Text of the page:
Bayley explains that when paid parking is introduced, typically there are concerns regarding its impact on low-income individuals and families. While paid parking has a more visible cost, the hidden cost of free parking does significant damage to low-income families who are already paying more for everything that they buy so that wealthier people can park for free. When parking is free, the cost to build and maintain the parking is paid by everyone but the motorist, through higher rent or higher prices charged by retailers. The most vulnerable in our city are the least likely to own cars, and the most likely to be taking buses stuck-in-traffic behind motorists who can typically park free.
There are several indirect costs that cities pay by providing parking, which include increased sprawl, increased impervious surface and associated stormwater management costs, reduced design flexibility, reduced efficiency of alternative modes (walking, public transit, etc.), and increased traffic problems. UCLA Professor Donald Shoup estimated that the cost of free parking is worth 22 cents per mile driven to work.
Bayley also provides a series of non-pricing management strategies that can help support livable communities and make TOD more equitable. These strategies include:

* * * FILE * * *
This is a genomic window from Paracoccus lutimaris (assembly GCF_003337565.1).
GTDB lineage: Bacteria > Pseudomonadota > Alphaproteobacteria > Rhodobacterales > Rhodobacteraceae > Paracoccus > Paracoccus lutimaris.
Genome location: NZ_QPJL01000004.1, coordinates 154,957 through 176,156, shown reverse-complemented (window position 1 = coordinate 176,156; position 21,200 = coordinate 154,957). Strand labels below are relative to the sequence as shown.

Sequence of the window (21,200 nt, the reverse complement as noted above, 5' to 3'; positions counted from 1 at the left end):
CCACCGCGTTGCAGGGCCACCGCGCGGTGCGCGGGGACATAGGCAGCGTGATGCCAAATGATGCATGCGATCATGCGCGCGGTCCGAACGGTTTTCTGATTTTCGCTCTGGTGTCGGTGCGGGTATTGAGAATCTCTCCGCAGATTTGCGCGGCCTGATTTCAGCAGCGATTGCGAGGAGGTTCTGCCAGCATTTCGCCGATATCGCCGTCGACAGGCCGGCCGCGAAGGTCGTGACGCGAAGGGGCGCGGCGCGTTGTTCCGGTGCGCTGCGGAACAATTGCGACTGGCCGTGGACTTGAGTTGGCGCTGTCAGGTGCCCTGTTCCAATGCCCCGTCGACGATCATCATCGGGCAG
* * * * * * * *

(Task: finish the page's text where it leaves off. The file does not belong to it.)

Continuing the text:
Unbundling parking from housing costs, so that rent does not include the cost of unused parking. In most rental properties, the cost of parking is included in the rent. By unbundling parking from housing costs – in other words, allowing residents to rent parking spots if they need them – it eliminates the increased parking pricing burden on families or individuals that do not have cars.
Phasing out the use of parking minimums and implementing parking maximums in transit-priority areas. Rather than using minimum parking requirements, some cities have begun to implement maximum parking limits. This would set an upper limit on how much parking a developer can build in certain transit-rich or walkable districts.
“Parking Cash-out” for employees whose employers offer free parking. Employers can offer employees the option of continuing to park for free or the cash-equivalent-value of the parking, allowing the employer to lease fewer parking spaces.
Sharing parking among multiple buildings with different uses. Shared parking is another strategy that can help alleviate the cost burden on both residents and businesses. It works best when uses have different peak periods of demand, such as an office building sharing parking with an apartment building or a shopping center sharing parking with a church. Shared parking encourages walking between destinations and reduces the overall demand for parking, which means lower development costs.
Carsharing programs. Carsharing allows many people the freedom to drive when necessary, without the added cost of car ownership. Some cities have begun allocating parking for carshare vehicles, with the understanding that one vehicle can serve many households.
All of these strategies rely on a better understanding of parking demand. With the Social Impact Calculator, CNT intends to provide the analytical underpinning to allow better parking management decisions that support eTOD.« back to briefs